I am planning to swim on Saturday and Sunday. This will require buying a day pass at Bally's. I love swimming and am actually a very good swimmer. When I do an Ironman in the next few years, swimming, not running, will be my strongsuit. My mom says that when I was a baby I took to the water like a fish. I've always loved swimming and wish I had ready access to an indoor, Olympic-sized pool where we live. Unfortunately, we do not. I'll have to drive to Beachwood to the Bally's to get in my laps this weekend. I am looking into buying a membership at the Veale Center at Case Western Reserve University, where I can swim during my lunch hour with the option of running if I wanted.
I cannot believe the Western States 100 has been canceled! Actually, I can. Basically every wooded area in NoCal is on fire! Of course they'd cancel the race! Our environment is so messed up. I don't know what the root cause of all these fires in California is, but this is crazy...and depressing.
I feel terrible for Mark G. and others who have worked so hard and focused so much time and energy on training for the Western States 100. Not only will they not get to run the race--the first time in its 35-year history it won't be run--but they're out thousands of dollars and vacation time to boot. What a bummer. My suspicion is that Mark will lay down some serious wood at the upcoming Buckeye Trail 50K and Burning River 100. If my knee is up to it, I may do both. I hope I don't choke on his dust. I predict Mark goes low 15 at Burning River.
I am guessing everyone who got into this year's WS100 will get into next year's race, which means I won't be running WS100 next year. Oh well, I guess I'll have to wait until 2010 to apply and will maybe do Vermont next summer.
I will keep you updated on my knee.
Tuesday, June 24, 2008
Before I start reflecting on Mohican/complaining about my knee, I want to say CONGRATULATIONS to my Cleveland Southeast Running Club friends who finished Mohican:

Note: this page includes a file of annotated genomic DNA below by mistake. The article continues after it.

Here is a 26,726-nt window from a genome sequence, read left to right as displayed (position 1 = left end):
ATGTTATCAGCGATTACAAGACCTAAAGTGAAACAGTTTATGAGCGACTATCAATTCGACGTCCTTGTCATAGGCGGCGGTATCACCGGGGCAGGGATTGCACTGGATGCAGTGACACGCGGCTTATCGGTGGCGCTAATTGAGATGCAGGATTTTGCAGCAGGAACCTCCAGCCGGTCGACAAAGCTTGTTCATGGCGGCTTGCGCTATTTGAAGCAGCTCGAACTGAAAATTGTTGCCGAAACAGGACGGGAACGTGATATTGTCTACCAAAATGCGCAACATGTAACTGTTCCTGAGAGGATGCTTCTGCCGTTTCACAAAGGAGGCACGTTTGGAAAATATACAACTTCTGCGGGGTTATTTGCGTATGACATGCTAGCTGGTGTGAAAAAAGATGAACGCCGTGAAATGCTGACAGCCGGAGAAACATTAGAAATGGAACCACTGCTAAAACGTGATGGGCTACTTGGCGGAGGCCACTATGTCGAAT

- Connie Gardner: 19:22, 5th overall, 1st woman
- Vince Rucci: 20:46, 6th overall
- Dawn Malone: 22:20, 2nd woman
- Steve Godale: 25:50ish (former outright Mohican 100 winner)
- Dave Peterman: 26:20ish (finished Masanutten only a few weeks prior)
- Fred Davis III: 10th Mohican finish; it was probably just a middle-distance run for Fred, who knocks down the 100s like they're 5Ks.
I will update those time as soon as the results are posted on the Mohican Web site--if they ever are posted....
Now for the reflections/complaining....
I am extremely concerned about my left knee. Walking hurts, going down stairs is very painful and extending my knee is agonizing. Running is out of the question. This is most frustrating because right now everything else on my body feels very good. My recovery from Mohican is progressing save my blasted knee.
As I wrote in my previous post, I was hit by bad pain in my knee the last 20 miles of Mohican and simply could not run the down hills or else I was crashing. I actually felt some discomfort as early as 20 miles, but the discomfort didn't turn into pain until about 80 miles were behind me. I don't know what the problem is. It could be a case of "runner's knee," which should clear up with the RICE method (rest, ice, compression and elevation). The problem is that I've been doing basically all of the above since Sunday and my knee hasn't improved one iota. My fear is that I have a serious knee injury. I will give it a few more days and then seek evaluation by an orthopaedist. Fortunately, I work for a hospital system with some phenomenal orthopaedic specialists.